European Medicines Agency (EMA)

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An European Medicines Agency (EMA) is an European Union's agency that is responsible for the evaluation of medicinal products.




  • (Wikipedia, 2017) ⇒ Retrieved:2017-11-26.
    • The European Medicines Agency (EMA) is a European Union agency for the evaluation of medicinal products. Prior to 2004, it was known as the European Agency for the Evaluation of Medicinal Products, but also European Medicines Evaluation Agency (EMEA). [1] [2] The EMA was set up in 1995 with funding from the European Union and the pharmaceutical industry, as well as indirect subsidy from member states, in an attempt to harmonise (but not replace) the work of existing national medicine regulatory bodies. The hope was that this plan would not only reduce the €350 million annual cost drug companies incurred by having to win separate approvals from each member state but also that it would eliminate the protectionist tendencies of sovereign states unwilling to approve new drugs that might compete with those already produced by domestic drug companies. The EU is currently the source of about one-third of the new drugs brought onto the world market each year. Based in London, the EMA was founded after more than seven years of negotiations among EU governments and replaced the Committee for Proprietary Medicinal Products and the Committee for Veterinary Medicinal Products, though both of these were reborn as the core scientific advisory committees. After the United Kingdom withdrawal from the European Union referendum the agency will relocate to Amsterdam. [3]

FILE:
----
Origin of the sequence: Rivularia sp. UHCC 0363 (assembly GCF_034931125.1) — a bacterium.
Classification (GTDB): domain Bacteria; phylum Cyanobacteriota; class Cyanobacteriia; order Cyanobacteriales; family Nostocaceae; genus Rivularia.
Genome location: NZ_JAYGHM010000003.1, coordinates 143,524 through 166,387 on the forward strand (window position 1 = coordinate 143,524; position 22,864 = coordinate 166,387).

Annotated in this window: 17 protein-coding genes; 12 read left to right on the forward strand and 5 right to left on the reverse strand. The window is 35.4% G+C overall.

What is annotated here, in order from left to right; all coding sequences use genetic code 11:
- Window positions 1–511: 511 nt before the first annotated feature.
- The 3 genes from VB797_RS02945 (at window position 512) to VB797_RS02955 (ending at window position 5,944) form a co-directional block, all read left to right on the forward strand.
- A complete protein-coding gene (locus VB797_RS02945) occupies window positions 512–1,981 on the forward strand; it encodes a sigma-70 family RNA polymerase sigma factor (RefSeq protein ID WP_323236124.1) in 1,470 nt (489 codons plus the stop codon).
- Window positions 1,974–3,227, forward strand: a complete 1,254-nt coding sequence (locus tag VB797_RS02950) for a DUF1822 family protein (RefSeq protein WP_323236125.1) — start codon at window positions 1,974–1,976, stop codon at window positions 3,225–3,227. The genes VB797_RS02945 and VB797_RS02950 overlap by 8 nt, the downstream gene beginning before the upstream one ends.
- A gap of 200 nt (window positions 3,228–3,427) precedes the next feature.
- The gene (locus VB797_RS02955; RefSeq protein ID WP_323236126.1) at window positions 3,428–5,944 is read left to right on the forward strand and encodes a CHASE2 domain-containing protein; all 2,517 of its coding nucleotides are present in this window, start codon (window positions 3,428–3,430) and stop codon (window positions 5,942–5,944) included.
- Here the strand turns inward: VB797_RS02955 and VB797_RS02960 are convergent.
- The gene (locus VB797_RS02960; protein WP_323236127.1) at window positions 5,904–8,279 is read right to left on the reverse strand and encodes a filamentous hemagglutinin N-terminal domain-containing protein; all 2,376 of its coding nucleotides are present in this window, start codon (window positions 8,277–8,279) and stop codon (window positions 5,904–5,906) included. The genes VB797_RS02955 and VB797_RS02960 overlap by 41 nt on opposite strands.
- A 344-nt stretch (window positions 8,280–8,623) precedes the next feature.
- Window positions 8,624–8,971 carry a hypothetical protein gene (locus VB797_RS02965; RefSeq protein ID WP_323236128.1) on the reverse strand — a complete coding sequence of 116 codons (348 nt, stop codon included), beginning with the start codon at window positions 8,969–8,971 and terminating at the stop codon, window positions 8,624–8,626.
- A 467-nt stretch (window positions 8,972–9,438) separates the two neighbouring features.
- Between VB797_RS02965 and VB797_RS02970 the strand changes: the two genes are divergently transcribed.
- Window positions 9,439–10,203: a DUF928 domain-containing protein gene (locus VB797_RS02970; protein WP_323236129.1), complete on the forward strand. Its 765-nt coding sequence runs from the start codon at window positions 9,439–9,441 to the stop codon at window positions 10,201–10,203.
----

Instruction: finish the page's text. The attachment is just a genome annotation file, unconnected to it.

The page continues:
1. Set up by EC Regulation No. 2309/93 as the European Agency for the Evaluation of Medicinal Products, and renamed by EC Regulation No. 726/2004 to the European Medicines Agency, it had the acronym EMEA until December 2009. The European Medicines Agency does not call itself EMA either – it currently has no official acronym but may reconsider if EMA becomes commonly accepted (see communication on new visual identity and logo).